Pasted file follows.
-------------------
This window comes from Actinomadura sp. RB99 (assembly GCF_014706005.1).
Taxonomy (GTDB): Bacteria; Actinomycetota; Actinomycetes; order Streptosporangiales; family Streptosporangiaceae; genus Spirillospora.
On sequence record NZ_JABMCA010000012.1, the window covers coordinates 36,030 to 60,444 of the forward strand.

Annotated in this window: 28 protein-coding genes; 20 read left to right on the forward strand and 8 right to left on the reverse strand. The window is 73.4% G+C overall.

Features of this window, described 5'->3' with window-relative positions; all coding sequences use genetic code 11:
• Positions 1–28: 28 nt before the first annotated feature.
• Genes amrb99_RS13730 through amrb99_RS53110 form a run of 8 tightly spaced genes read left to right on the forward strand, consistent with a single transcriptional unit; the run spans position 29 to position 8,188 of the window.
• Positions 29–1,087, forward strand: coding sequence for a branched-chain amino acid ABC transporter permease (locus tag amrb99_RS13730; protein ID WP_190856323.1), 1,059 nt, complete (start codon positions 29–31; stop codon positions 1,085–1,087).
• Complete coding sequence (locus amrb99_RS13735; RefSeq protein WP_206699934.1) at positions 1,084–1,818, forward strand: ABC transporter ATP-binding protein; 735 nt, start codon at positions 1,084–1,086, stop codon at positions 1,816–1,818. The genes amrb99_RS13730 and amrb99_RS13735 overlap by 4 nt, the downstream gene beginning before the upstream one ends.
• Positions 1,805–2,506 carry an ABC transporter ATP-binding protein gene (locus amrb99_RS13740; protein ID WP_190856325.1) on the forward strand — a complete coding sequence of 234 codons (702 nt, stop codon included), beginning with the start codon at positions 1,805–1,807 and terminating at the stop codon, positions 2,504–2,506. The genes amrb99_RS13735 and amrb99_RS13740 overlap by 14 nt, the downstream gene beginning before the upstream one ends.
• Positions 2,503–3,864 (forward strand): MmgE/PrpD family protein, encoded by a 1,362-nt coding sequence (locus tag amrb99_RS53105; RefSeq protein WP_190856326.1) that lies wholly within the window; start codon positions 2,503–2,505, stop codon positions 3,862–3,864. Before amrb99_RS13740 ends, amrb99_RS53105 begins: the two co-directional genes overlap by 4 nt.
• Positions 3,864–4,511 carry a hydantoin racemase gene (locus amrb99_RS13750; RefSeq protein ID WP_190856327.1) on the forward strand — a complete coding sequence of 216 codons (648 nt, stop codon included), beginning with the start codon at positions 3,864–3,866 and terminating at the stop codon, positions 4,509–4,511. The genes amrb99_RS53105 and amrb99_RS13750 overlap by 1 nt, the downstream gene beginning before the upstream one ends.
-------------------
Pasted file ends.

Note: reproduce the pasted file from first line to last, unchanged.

This window comes from Actinomadura sp. RB99 (assembly GCF_014706005.1).
Taxonomy (GTDB): Bacteria; Actinomycetota; Actinomycetes; order Streptosporangiales; family Streptosporangiaceae; genus Spirillospora.
On sequence record NZ_JABMCA010000012.1, the window covers coordinates 36,030 to 60,444 of the forward strand.

Annotated in this window: 28 protein-coding genes; 20 read left to right on the forward strand and 8 right to left on the reverse strand. The window is 73.4% G+C overall.

Features of this window, described 5'->3' with window-relative positions; all coding sequences use genetic code 11:
• Positions 1–28: 28 nt before the first annotated feature.
• Genes amrb99_RS13730 through amrb99_RS53110 form a run of 8 tightly spaced genes read left to right on the forward strand, consistent with a single transcriptional unit; the run spans position 29 to position 8,188 of the window.
• Positions 29–1,087, forward strand: coding sequence for a branched-chain amino acid ABC transporter permease (locus tag amrb99_RS13730; protein ID WP_190856323.1), 1,059 nt, complete (start codon positions 29–31; stop codon positions 1,085–1,087).
• Complete coding sequence (locus amrb99_RS13735; RefSeq protein WP_206699934.1) at positions 1,084–1,818, forward strand: ABC transporter ATP-binding protein; 735 nt, start codon at positions 1,084–1,086, stop codon at positions 1,816–1,818. The genes amrb99_RS13730 and amrb99_RS13735 overlap by 4 nt, the downstream gene beginning before the upstream one ends.
• Positions 1,805–2,506 carry an ABC transporter ATP-binding protein gene (locus amrb99_RS13740; protein ID WP_190856325.1) on the forward strand — a complete coding sequence of 234 codons (702 nt, stop codon included), beginning with the start codon at positions 1,805–1,807 and terminating at the stop codon, positions 2,504–2,506. The genes amrb99_RS13735 and amrb99_RS13740 overlap by 14 nt, the downstream gene beginning before the upstream one ends.
• Positions 2,503–3,864 (forward strand): MmgE/PrpD family protein, encoded by a 1,362-nt coding sequence (locus tag amrb99_RS53105; RefSeq protein WP_190856326.1) that lies wholly within the window; start codon positions 2,503–2,505, stop codon positions 3,862–3,864. Before amrb99_RS13740 ends, amrb99_RS53105 begins: the two co-directional genes overlap by 4 nt.
• Positions 3,864–4,511 carry a hydantoin racemase gene (locus amrb99_RS13750; RefSeq protein ID WP_190856327.1) on the forward strand — a complete coding sequence of 216 codons (648 nt, stop codon included), beginning with the start codon at positions 3,864–3,866 and terminating at the stop codon, positions 4,509–4,511. The genes amrb99_RS53105 and amrb99_RS13750 overlap by 1 nt, the downstream gene beginning before the upstream one ends.